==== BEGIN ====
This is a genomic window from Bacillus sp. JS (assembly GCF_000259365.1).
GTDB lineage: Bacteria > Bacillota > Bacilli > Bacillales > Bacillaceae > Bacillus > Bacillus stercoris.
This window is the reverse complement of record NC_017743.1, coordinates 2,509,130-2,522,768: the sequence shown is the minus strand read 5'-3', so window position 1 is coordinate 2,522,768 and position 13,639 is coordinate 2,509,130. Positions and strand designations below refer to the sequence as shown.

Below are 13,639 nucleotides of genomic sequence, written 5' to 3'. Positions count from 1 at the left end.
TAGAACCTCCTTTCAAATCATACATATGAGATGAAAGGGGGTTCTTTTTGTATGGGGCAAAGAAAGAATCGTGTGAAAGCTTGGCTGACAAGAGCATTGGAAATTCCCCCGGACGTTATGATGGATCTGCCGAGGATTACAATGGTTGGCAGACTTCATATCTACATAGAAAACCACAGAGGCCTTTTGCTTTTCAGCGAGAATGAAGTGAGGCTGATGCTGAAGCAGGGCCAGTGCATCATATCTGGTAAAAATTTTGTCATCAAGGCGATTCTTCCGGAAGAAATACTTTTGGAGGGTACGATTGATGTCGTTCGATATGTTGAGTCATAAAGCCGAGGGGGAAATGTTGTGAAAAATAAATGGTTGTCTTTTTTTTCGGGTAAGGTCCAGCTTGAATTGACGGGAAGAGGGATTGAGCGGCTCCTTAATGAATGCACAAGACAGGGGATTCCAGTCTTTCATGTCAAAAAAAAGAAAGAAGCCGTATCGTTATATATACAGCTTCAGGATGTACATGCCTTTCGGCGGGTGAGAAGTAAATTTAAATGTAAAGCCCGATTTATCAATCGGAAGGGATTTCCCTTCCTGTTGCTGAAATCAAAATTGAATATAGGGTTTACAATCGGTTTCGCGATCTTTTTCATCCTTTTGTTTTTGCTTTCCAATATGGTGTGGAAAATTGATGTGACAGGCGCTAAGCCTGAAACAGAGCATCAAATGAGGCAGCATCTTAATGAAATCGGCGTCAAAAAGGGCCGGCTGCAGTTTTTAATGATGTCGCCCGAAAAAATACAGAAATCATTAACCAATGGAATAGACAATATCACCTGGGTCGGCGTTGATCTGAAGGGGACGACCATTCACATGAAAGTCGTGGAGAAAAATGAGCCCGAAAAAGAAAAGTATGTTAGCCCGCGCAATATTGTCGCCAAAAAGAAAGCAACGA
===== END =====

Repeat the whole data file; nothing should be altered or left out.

This is a genomic window from Bacillus sp. JS (assembly GCF_000259365.1).
GTDB lineage: Bacteria > Bacillota > Bacilli > Bacillales > Bacillaceae > Bacillus > Bacillus stercoris.
This window is the reverse complement of record NC_017743.1, coordinates 2,509,130-2,522,768: the sequence shown is the minus strand read 5'-3', so window position 1 is coordinate 2,522,768 and position 13,639 is coordinate 2,509,130. Positions and strand designations below refer to the sequence as shown.

Below are 13,639 nucleotides of genomic sequence, written 5' to 3'. Positions count from 1 at the left end.
TAGAACCTCCTTTCAAATCATACATATGAGATGAAAGGGGGTTCTTTTTGTATGGGGCAAAGAAAGAATCGTGTGAAAGCTTGGCTGACAAGAGCATTGGAAATTCCCCCGGACGTTATGATGGATCTGCCGAGGATTACAATGGTTGGCAGACTTCATATCTACATAGAAAACCACAGAGGCCTTTTGCTTTTCAGCGAGAATGAAGTGAGGCTGATGCTGAAGCAGGGCCAGTGCATCATATCTGGTAAAAATTTTGTCATCAAGGCGATTCTTCCGGAAGAAATACTTTTGGAGGGTACGATTGATGTCGTTCGATATGTTGAGTCATAAAGCCGAGGGGGAAATGTTGTGAAAAATAAATGGTTGTCTTTTTTTTCGGGTAAGGTCCAGCTTGAATTGACGGGAAGAGGGATTGAGCGGCTCCTTAATGAATGCACAAGACAGGGGATTCCAGTCTTTCATGTCAAAAAAAAGAAAGAAGCCGTATCGTTATATATACAGCTTCAGGATGTACATGCCTTTCGGCGGGTGAGAAGTAAATTTAAATGTAAAGCCCGATTTATCAATCGGAAGGGATTTCCCTTCCTGTTGCTGAAATCAAAATTGAATATAGGGTTTACAATCGGTTTCGCGATCTTTTTCATCCTTTTGTTTTTGCTTTCCAATATGGTGTGGAAAATTGATGTGACAGGCGCTAAGCCTGAAACAGAGCATCAAATGAGGCAGCATCTTAATGAAATCGGCGTCAAAAAGGGCCGGCTGCAGTTTTTAATGATGTCGCCCGAAAAAATACAGAAATCATTAACCAATGGAATAGACAATATCACCTGGGTCGGCGTTGATCTGAAGGGGACGACCATTCACATGAAAGTCGTGGAGAAAAATGAGCCCGAAAAAGAAAAGTATGTTAGCCCGCGCAATATTGTCGCCAAAAAGAAAGCAACGA